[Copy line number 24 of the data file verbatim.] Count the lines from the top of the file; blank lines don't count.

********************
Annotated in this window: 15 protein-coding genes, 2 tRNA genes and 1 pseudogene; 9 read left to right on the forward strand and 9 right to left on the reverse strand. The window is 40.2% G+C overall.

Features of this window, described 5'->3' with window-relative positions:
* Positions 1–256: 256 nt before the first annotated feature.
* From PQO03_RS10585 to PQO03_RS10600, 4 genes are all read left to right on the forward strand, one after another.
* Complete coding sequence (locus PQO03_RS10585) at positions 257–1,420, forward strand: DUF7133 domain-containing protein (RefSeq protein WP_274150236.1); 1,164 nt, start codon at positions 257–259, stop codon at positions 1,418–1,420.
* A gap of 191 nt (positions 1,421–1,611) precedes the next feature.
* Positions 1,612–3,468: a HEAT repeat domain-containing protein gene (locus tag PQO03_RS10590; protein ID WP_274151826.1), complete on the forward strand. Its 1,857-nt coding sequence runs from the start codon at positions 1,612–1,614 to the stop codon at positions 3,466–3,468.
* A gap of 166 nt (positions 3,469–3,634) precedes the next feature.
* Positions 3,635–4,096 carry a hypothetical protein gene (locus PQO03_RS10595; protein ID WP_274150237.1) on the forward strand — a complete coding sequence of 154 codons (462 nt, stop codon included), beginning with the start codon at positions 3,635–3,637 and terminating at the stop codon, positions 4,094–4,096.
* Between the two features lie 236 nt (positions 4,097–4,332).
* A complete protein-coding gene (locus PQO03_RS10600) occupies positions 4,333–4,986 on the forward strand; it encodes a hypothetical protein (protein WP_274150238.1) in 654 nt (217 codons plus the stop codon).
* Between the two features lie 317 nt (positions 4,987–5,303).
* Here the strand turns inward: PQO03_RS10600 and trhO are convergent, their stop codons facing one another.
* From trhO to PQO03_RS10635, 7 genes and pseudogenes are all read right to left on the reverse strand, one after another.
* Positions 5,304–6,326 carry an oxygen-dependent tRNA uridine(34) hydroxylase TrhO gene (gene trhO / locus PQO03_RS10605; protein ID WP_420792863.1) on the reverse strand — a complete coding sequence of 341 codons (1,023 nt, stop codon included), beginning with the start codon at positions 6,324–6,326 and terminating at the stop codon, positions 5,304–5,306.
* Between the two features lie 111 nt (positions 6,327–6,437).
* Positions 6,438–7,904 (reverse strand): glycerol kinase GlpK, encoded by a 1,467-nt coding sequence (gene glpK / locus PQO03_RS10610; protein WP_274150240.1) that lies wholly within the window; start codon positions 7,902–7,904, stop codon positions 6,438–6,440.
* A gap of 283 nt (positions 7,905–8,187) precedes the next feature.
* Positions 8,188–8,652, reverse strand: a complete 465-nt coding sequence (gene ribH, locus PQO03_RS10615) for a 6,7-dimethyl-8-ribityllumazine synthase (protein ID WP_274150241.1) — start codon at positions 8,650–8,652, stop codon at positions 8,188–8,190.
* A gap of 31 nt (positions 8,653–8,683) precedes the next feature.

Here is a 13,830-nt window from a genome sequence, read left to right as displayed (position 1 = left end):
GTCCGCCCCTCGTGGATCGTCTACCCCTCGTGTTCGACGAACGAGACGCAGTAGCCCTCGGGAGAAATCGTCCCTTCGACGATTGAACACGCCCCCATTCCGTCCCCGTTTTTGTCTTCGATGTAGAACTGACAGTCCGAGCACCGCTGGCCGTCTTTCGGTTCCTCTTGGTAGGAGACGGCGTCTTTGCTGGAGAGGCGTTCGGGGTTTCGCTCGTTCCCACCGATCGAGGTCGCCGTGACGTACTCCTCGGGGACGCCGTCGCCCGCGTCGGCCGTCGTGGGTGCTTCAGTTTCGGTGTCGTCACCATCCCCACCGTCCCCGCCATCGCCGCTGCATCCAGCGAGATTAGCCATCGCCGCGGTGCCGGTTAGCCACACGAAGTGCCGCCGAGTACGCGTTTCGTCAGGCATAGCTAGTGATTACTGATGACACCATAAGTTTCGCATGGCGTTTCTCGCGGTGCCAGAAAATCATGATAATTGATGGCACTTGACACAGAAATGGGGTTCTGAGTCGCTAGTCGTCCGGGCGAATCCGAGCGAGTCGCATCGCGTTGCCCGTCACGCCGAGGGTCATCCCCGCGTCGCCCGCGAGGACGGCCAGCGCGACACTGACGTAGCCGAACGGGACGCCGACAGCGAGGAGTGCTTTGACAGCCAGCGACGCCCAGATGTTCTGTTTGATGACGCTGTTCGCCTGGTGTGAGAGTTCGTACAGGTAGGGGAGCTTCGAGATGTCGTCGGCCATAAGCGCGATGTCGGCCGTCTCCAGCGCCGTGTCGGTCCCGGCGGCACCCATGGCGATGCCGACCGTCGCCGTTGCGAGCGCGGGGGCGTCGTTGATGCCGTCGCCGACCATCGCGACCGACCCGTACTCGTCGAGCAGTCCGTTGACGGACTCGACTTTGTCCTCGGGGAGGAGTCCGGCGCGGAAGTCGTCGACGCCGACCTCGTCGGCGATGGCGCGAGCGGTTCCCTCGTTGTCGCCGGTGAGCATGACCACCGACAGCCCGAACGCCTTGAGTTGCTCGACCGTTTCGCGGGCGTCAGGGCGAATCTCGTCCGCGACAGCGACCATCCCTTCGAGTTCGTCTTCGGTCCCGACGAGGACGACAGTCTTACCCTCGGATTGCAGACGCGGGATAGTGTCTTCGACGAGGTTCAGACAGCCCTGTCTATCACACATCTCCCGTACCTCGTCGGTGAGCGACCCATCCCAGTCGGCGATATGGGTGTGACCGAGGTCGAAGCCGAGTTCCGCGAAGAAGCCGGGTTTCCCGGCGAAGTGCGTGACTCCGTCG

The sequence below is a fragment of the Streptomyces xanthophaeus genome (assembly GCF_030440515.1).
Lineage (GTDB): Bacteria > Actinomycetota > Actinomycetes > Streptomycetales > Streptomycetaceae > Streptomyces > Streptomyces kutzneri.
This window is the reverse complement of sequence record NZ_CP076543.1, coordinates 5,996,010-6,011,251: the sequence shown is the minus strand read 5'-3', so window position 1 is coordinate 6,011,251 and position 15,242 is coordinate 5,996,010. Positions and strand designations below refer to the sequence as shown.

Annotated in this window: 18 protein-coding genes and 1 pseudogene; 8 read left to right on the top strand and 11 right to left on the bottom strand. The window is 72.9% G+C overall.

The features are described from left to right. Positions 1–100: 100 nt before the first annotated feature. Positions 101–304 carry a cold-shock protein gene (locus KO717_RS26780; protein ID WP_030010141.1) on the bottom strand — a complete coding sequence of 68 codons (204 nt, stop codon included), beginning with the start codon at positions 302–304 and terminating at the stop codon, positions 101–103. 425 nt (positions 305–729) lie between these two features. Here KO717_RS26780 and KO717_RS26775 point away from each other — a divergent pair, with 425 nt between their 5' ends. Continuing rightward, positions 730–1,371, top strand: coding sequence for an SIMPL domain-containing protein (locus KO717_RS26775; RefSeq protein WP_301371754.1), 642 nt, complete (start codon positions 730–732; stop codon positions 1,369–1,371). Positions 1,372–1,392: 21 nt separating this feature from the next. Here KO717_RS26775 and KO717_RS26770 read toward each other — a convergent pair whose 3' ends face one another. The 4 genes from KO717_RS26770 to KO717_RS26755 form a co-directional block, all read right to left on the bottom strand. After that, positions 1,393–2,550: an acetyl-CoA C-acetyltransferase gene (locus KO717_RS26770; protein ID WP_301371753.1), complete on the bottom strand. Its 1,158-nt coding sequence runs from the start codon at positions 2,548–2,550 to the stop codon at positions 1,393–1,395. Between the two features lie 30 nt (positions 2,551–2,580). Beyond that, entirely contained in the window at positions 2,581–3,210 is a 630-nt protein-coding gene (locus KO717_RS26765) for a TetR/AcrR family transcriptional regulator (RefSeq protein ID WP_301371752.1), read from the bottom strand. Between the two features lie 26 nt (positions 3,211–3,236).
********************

Lineage (GTDB): Bacteria > Actinomycetota > Actinomycetes > Streptomycetales > Streptomycetaceae > Streptomyces > Streptomyces kutzneri.